Saturday, 20 December 2014

The Dark Side of Christmas

Christmas hasn't always been a time for peace and joy. In many cultures, the long cold nights which lead to the winter solstice were the perfect time for scaring each other - and their own children in particular - to death.


In Iceland they have Grýla - a giantess from Icelandic folklore. Grýla only appears on Christmas eve. She is a scary, ugly hag, often depicted with ears that dangle down to her shoulders, a beard that is heavily matted and teeth which are black as rocks.

On Christmas Eve she comes down from her cave and kidnaps the children who have been misbehaving all year. Grýla is said to have an insatiable appetite and children are her favourite snack. She takes the children she has abducted back to her cave and cooks them into a stew, which happens to be her favourite dish.


In German-speaking Alpine region, they have Krampus: a horned, anthropomorphic figure. According to traditional narratives, Krampus punishes children during the Christmas season who had misbehaved.

Saint Nicholas and Black Pete

In Holland and Belgium they have Saint Nicholas and his assistant Black Pete. In these politically correct times, Saint Nicholas is a benign old man, and, due to racial sensitivities, Black Pete isn't black anymore, but when I was a child in the 1970's, we were still told that Black Pete would put you in a canvas sack if you had been naughty, take you back to Spain and turn you into a little ginger biscuit which would be fed to the good children the following year.

Telling Ghost Stories at Christmas

In England they had the tradition of telling ghost stories at Christmas. Mention the words ‘Christmas ghost story’, and most people will automatically think of A Christmas Carol by Charles Dickens. Indeed, it has become the quintessential example of the subgenre. But Dickens wasn’t the only one who was wont to writing seasonal tales of this sort.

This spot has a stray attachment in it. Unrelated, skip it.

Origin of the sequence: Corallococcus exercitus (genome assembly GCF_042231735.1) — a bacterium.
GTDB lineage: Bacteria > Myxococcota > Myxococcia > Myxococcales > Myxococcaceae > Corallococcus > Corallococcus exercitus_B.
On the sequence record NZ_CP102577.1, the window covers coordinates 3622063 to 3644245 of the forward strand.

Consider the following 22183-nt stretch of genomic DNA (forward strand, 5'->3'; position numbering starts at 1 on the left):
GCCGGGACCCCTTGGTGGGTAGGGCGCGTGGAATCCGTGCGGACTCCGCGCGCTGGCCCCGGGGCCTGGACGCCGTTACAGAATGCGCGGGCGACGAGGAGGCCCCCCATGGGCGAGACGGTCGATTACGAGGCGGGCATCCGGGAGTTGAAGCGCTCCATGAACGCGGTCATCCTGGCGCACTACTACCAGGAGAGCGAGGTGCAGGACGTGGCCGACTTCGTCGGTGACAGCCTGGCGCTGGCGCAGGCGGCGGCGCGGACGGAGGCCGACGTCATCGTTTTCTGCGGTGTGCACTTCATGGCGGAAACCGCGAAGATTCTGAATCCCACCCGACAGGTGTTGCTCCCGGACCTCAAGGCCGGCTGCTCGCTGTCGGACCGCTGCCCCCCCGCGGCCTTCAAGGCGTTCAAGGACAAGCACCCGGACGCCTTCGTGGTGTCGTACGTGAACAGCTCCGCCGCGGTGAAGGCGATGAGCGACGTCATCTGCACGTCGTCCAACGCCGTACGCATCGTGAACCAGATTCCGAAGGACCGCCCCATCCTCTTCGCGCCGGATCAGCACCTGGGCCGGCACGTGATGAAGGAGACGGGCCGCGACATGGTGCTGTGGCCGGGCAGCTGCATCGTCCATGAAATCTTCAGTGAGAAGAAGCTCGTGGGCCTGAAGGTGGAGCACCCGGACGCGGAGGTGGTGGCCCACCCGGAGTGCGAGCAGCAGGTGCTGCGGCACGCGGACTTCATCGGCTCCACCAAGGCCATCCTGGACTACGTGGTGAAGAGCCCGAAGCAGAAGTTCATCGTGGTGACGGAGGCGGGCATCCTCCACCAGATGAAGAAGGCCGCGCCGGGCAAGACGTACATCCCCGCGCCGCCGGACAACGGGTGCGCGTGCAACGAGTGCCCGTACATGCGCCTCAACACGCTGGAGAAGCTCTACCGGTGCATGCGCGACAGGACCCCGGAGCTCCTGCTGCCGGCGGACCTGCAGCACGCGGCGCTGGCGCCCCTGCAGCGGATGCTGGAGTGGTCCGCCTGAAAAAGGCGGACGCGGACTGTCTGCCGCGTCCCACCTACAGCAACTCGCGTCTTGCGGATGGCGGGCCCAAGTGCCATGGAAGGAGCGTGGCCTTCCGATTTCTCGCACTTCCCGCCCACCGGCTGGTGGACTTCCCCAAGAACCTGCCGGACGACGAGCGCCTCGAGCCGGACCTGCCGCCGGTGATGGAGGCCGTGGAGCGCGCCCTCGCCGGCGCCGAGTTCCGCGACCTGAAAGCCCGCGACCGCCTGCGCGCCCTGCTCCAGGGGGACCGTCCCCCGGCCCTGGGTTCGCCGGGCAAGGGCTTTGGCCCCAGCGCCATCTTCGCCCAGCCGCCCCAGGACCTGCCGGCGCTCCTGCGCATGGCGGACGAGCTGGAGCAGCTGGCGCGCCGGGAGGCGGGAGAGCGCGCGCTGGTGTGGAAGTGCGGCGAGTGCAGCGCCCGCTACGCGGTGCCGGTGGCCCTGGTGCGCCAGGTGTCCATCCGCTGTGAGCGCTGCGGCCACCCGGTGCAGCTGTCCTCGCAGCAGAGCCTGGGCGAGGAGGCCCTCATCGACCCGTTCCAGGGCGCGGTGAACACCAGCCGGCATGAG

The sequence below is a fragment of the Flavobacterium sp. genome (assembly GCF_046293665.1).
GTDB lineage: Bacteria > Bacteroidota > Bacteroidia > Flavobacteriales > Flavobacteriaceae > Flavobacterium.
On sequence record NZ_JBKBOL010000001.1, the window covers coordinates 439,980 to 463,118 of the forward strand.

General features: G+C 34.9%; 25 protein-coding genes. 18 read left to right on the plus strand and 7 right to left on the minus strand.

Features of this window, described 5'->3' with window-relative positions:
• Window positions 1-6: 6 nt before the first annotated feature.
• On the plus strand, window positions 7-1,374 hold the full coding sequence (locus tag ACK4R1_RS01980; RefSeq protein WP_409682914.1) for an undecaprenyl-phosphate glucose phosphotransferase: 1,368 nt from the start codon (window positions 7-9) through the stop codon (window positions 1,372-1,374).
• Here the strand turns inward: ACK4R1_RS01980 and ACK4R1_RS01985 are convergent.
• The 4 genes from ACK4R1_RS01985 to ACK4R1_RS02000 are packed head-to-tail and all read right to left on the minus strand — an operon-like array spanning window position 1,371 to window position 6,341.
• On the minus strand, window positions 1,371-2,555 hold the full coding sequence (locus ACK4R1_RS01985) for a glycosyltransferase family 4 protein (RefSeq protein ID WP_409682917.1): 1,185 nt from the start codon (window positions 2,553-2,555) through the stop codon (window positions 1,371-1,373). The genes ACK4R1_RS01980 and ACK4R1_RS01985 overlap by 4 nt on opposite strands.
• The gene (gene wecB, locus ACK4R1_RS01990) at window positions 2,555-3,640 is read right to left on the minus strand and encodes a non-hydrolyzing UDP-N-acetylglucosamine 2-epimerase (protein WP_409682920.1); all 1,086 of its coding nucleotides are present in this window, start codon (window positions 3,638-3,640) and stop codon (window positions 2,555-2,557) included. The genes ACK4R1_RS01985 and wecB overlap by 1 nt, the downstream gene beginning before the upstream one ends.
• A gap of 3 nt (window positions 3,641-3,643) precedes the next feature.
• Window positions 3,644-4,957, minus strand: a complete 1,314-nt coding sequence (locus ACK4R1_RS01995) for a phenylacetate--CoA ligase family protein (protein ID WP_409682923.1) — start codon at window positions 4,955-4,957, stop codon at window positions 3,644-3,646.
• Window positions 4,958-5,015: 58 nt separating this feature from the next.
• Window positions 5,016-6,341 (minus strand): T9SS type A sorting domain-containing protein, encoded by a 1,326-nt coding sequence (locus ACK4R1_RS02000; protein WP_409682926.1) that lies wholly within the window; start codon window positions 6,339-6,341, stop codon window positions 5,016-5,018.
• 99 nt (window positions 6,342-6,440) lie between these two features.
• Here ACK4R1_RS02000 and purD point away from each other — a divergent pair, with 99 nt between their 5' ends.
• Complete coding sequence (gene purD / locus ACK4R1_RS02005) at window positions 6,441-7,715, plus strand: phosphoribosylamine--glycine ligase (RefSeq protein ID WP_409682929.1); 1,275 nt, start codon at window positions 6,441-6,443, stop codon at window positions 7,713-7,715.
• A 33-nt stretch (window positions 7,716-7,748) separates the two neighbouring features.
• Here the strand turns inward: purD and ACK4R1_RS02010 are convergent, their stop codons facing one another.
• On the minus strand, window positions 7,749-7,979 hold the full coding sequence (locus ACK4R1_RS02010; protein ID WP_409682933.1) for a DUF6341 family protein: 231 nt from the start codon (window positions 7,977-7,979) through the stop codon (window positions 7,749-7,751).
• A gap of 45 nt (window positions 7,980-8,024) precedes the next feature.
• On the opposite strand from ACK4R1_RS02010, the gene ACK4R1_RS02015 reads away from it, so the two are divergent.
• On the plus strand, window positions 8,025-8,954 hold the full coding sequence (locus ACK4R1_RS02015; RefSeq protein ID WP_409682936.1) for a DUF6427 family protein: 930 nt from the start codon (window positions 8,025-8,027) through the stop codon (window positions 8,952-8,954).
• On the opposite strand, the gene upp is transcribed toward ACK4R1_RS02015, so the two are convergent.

The Victorians were generally a macabre bunch and there was a huge flowering of supernatural fiction during the Victorian era. Most of the famous literary names from that period - writers such as Rudyard Kipling, Sir Arthur Conan Doyle , Elizabeth Gaskell and Edith Nesbit - produced such stories, 

So why was scaring children at Christmas so popular in Europe?  Christmas was the time for family gatherings, and in an age before mass media, story telling was the only pastime during the long dark winters. Supernatural tales appealed to both old and young alike, so this was the ideal genre. And no matter how frightening the stories were, the evening’s scares could easily be dispelled by a bright light or the good-natured laughter of the storyteller at the end of the tale. No doubt there was also a moral dimension to the telling of these stories, a way of impressing people that they must lead good, wholesome lives otherwise they would never achieve the peace in death that was the ambition of every Victorian.

(source: Simon Marshall Jones -

Death Takes a Lover

So, if like me, you find the Christmas period a peculiarly fitting time to scare your friends and family to death, and you want to help re-ignite this tradition, then why not buy my book this Christmas. 'Death Takes a Lover' is the chilling tale of a repressed detective trying to solve a gruesome murder in the bleak and wintry Yorkshire moors. Fusing Gothic romanticism and fin-de-siecle melodrama, it is a chilling entry into a world which some may not want to enter, but if you do, don't say you haven't been warned.